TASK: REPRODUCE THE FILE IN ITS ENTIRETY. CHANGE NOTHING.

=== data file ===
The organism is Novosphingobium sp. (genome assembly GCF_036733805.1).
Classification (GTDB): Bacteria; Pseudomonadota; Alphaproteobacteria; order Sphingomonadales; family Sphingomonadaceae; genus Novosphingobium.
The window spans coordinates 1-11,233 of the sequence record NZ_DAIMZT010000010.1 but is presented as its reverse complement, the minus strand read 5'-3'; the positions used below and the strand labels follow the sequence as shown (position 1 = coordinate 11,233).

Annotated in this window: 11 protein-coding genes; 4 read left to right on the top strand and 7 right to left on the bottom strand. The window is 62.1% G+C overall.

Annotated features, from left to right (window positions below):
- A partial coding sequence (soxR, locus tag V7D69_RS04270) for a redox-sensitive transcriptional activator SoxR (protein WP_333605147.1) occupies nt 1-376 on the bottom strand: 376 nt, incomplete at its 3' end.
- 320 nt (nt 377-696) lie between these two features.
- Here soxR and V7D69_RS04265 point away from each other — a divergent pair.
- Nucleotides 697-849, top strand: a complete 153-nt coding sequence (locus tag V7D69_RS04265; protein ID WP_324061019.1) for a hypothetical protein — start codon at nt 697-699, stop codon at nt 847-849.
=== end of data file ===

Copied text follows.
The organism is Novosphingobium sp. (genome assembly GCF_036733805.1).
Classification (GTDB): Bacteria; Pseudomonadota; Alphaproteobacteria; order Sphingomonadales; family Sphingomonadaceae; genus Novosphingobium.
The window spans coordinates 1-11,233 of the sequence record NZ_DAIMZT010000010.1 but is presented as its reverse complement, the minus strand read 5'-3'; the positions used below and the strand labels follow the sequence as shown (position 1 = coordinate 11,233).

Annotated in this window: 11 protein-coding genes; 4 read left to right on the top strand and 7 right to left on the bottom strand. The window is 62.1% G+C overall.

Annotated features, from left to right (window positions below):
- A partial coding sequence (soxR, locus tag V7D69_RS04270) for a redox-sensitive transcriptional activator SoxR (protein WP_333605147.1) occupies nt 1-376 on the bottom strand: 376 nt, incomplete at its 3' end.
- 320 nt (nt 377-696) lie between these two features.
- Here soxR and V7D69_RS04265 point away from each other — a divergent pair.
- Nucleotides 697-849, top strand: a complete 153-nt coding sequence (locus tag V7D69_RS04265; protein ID WP_324061019.1) for a hypothetical protein — start codon at nt 697-699, stop codon at nt 847-849.